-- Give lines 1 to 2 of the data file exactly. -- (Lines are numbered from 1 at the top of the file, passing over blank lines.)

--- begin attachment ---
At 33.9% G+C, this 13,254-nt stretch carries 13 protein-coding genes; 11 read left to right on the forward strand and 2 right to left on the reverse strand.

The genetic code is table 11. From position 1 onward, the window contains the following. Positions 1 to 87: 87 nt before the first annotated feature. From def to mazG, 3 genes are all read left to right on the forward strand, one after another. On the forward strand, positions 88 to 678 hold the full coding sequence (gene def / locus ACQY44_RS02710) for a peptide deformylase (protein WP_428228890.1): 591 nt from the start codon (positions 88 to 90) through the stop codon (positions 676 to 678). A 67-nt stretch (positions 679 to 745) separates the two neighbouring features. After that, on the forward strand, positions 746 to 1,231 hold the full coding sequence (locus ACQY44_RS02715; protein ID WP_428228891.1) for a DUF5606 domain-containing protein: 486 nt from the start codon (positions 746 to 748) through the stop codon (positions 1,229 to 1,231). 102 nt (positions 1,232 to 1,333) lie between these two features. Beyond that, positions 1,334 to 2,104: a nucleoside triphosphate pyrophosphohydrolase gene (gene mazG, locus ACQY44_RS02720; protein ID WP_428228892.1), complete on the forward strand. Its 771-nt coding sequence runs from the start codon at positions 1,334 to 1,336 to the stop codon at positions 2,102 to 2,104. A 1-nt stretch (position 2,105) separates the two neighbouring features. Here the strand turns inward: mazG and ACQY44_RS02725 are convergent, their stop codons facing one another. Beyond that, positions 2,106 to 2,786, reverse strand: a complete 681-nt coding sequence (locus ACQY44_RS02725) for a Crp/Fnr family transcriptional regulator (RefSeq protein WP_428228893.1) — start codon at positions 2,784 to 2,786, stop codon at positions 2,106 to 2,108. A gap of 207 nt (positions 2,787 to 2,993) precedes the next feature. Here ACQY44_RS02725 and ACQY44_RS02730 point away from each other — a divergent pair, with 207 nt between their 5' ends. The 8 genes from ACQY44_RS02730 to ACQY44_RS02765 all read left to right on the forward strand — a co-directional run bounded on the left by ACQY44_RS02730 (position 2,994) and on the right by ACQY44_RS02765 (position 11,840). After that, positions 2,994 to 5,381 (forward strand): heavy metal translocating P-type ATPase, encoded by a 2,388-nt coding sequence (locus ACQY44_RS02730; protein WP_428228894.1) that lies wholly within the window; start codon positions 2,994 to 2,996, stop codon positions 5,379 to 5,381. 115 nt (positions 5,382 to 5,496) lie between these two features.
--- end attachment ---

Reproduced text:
At 33.9% G+C, this 13,254-nt stretch carries 13 protein-coding genes; 11 read left to right on the forward strand and 2 right to left on the reverse strand.

The genetic code is table 11. From position 1 onward, the window contains the following. Positions 1 to 87: 87 nt before the first annotated feature. From def to mazG, 3 genes are all read left to right on the forward strand, one after another. On the forward strand, positions 88 to 678 hold the full coding sequence (gene def / locus ACQY44_RS02710) for a peptide deformylase (protein WP_428228890.1): 591 nt from the start codon (positions 88 to 90) through the stop codon (positions 676 to 678). A 67-nt stretch (positions 679 to 745) separates the two neighbouring features. After that, on the forward strand, positions 746 to 1,231 hold the full coding sequence (locus ACQY44_RS02715; protein ID WP_428228891.1) for a DUF5606 domain-containing protein: 486 nt from the start codon (positions 746 to 748) through the stop codon (positions 1,229 to 1,231). 102 nt (positions 1,232 to 1,333) lie between these two features. Beyond that, positions 1,334 to 2,104: a nucleoside triphosphate pyrophosphohydrolase gene (gene mazG, locus ACQY44_RS02720; protein ID WP_428228892.1), complete on the forward strand. Its 771-nt coding sequence runs from the start codon at positions 1,334 to 1,336 to the stop codon at positions 2,102 to 2,104. A 1-nt stretch (position 2,105) separates the two neighbouring features. Here the strand turns inward: mazG and ACQY44_RS02725 are convergent, their stop codons facing one another. Beyond that, positions 2,106 to 2,786, reverse strand: a complete 681-nt coding sequence (locus ACQY44_RS02725) for a Crp/Fnr family transcriptional regulator (RefSeq protein WP_428228893.1) — start codon at positions 2,784 to 2,786, stop codon at positions 2,106 to 2,108. A gap of 207 nt (positions 2,787 to 2,993) precedes the next feature. Here ACQY44_RS02725 and ACQY44_RS02730 point away from each other — a divergent pair, with 207 nt between their 5' ends. The 8 genes from ACQY44_RS02730 to ACQY44_RS02765 all read left to right on the forward strand — a co-directional run bounded on the left by ACQY44_RS02730 (position 2,994) and on the right by ACQY44_RS02765 (position 11,840). After that, positions 2,994 to 5,381 (forward strand): heavy metal translocating P-type ATPase, encoded by a 2,388-nt coding sequence (locus ACQY44_RS02730; protein WP_428228894.1) that lies wholly within the window; start codon positions 2,994 to 2,996, stop codon positions 5,379 to 5,381. 115 nt (positions 5,382 to 5,496) lie between these two features.